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Re: threads and stuff (was Re: Perl’s leaky bucket)

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B. Estrade
April 8, 2021 15:05
Re: threads and stuff (was Re: Perl’s leaky bucket)
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Thank you, appreciate the reply. To avoid collision with the other 
thread, I update the subject.

So I suppose this cuts to the heart of the matter. It's fair, I believe, 
that "top level 'threading'" is not something that can be reasonable 
supported in the perl runtime (and to be fair, other scripting languages 
also struggle greatly with this).

The question, then goes to: how do we facilitate access to the native 
platform's SMP? Perhaps the answer is, as always, "it depends."

I will continue to pound my head on this, something will shake loose. In 
the meantime, as proof that I am vested in seeing some interesting 
options shake loose, I have offered a module on CPAN called 

It only provides programmatic manipulation of the environmental 
variables that OpenMP programs care about; but it is a necessary step 
for me to investigate and gain some intuition about what is possible and 
what looks "right".

Currently I am thinking a SIMD (single instruction, multiple data) 
approach is the most accessible. This doesn't really get at what is 
ideal (in my mind), but at least provides a path forward by creating 
threaded libraries made available via Inline::C/XS/FFIs - and even 
leveraging these via a tie interface. And if the direction of providing 
SIMD "data types" is truly the best direction, PDL seems like a really 
good target for that.

Thanks for all the feedback, will monitor the list/thread. I do ask that 
we keep the whole idea of threading "where and when feasible" (even in 
language design considerations) is extremely important to Perl's long 
term viability and as a driver of important capabilities. The idea of 
using Perl to efficiently max out a large SMP machine for useful work is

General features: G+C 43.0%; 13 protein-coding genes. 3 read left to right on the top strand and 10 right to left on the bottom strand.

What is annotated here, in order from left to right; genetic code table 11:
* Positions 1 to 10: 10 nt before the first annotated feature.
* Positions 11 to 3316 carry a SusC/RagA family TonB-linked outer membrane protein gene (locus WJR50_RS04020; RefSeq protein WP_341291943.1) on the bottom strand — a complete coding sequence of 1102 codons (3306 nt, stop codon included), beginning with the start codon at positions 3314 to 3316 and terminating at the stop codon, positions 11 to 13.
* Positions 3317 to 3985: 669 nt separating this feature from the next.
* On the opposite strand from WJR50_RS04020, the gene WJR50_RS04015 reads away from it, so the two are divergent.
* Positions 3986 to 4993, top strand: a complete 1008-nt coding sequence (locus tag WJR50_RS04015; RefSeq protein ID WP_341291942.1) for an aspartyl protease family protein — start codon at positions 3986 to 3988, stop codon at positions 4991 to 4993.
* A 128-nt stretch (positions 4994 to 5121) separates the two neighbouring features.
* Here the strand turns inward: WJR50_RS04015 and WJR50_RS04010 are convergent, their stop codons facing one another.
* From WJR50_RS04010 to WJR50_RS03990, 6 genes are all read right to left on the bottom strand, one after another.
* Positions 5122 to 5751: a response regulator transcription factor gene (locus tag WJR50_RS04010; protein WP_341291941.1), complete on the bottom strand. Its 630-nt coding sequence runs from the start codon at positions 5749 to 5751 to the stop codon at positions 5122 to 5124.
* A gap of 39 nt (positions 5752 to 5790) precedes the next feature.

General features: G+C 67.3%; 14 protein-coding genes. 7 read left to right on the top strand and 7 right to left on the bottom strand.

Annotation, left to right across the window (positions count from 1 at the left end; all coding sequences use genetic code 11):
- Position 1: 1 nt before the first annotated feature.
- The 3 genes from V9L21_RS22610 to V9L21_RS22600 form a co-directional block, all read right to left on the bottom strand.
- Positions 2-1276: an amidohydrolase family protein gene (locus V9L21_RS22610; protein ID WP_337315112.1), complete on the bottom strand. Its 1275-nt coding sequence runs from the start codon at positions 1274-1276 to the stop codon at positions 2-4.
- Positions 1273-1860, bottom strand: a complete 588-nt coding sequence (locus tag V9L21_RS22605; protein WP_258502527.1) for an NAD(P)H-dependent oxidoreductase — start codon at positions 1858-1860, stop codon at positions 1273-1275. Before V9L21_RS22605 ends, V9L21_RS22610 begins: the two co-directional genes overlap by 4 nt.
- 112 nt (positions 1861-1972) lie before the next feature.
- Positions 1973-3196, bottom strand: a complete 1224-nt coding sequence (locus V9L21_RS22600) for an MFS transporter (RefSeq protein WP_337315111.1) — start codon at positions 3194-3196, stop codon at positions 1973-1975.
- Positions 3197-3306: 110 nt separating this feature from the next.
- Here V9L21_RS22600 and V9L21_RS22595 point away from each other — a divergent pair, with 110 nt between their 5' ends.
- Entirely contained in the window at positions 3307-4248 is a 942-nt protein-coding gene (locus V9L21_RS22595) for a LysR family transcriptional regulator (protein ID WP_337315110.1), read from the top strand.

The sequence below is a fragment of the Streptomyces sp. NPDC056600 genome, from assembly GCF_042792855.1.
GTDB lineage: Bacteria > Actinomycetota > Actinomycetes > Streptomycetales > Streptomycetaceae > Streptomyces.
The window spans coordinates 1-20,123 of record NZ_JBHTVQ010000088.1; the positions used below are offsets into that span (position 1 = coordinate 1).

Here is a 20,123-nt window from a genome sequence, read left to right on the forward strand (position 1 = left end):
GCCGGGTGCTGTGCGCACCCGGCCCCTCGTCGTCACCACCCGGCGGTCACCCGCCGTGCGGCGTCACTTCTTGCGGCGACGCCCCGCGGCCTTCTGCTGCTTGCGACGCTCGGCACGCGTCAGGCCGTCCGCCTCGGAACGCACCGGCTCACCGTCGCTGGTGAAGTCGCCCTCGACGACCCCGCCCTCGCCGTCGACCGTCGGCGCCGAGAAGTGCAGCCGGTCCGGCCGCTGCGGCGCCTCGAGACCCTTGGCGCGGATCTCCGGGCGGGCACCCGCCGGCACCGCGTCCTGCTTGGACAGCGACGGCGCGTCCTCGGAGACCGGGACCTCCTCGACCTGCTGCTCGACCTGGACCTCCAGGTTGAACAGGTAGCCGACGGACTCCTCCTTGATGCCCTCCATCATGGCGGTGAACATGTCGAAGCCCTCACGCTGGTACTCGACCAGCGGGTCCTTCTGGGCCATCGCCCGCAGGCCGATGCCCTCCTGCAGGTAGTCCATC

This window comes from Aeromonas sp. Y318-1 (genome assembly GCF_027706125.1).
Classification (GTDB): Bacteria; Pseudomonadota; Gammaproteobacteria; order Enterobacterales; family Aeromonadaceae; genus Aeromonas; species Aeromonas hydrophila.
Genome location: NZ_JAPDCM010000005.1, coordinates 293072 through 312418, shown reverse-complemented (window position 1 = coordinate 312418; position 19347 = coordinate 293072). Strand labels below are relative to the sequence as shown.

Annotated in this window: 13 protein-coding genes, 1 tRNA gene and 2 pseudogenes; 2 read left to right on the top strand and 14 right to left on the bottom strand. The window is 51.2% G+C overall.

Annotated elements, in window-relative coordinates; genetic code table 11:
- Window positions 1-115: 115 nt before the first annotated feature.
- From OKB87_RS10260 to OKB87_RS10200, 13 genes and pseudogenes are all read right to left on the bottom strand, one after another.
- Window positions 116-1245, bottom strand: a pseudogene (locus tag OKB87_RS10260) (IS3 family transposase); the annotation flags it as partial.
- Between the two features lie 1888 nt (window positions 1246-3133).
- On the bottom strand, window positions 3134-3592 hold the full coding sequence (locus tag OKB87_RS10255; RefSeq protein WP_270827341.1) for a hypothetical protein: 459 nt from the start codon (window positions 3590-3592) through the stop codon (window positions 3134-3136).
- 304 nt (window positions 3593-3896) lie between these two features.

very exciting to me, and I think I am not the only one.


On 4/8/21 3:42 AM, Konovalov, Vadim wrote:
>> Nicholas Clark <> wrote:
>>> On Wed, Apr 07, 2021 at 10:49:05AM -0500, B. Estrade wrote:
>>>> Here's some food for thought. When was was the last time anyone had a
>>>> serious discussion of introducing smp thread safety into the language? Or
>>>> easy access to atomics? These are, IMO, 2 very important and serious things
>>> Retrofitting proper multicore concurrency to perl would imply that it's
>>> possible at all.
>>> None of the comparable C-based dynamic languages have done it (eg Python,
>>> Ruby)
> Both Python and Ruby are not a good place to learn on how multiprocessing happens.
> There is much better place to learn from - Julia.
> Julia made interesting approach: syntax highly inspired by Python, but correctly
> deals with multithreading. In a sense - this is much developed Python with all missing
> features added into completely different language.
> Very interesting approach, and I suppose this is about what perl community intended
> to implement when perl6 discussion have begun in 2000.
>>> Ruby's new experimental new threading is an actor model (I believe) CPython
>>> is dogged by the GIL (all the threads you like, but if you're CPU bound then
>>> you're making one core very toasty) The seem to be thinking about going
>>> multicore by doing something like ithreads (using pickle to pass data
>>> structures between MULITPLICITY-like interpreters) but that's likely going
>>> to be as good as ithreads.
> It appears that reference counting + threading results in considerable slow down
> and the solution to the problem is good GC.
> This was "proved" by GILectomy project, see any google video on this or this
> nice summary
> Perl history on threading (PERL5005THREADS and then ITHREADS where 1st was
> deprecated and removed while 2nd was recently deprecated) gives me think
> that no real multithreading/multicoring is actually possible on language level.
> Developing into that direction now is just wasting of time.
> "async" is another story, which is Javascript way, where basic JS engine V8 is single-threaded.

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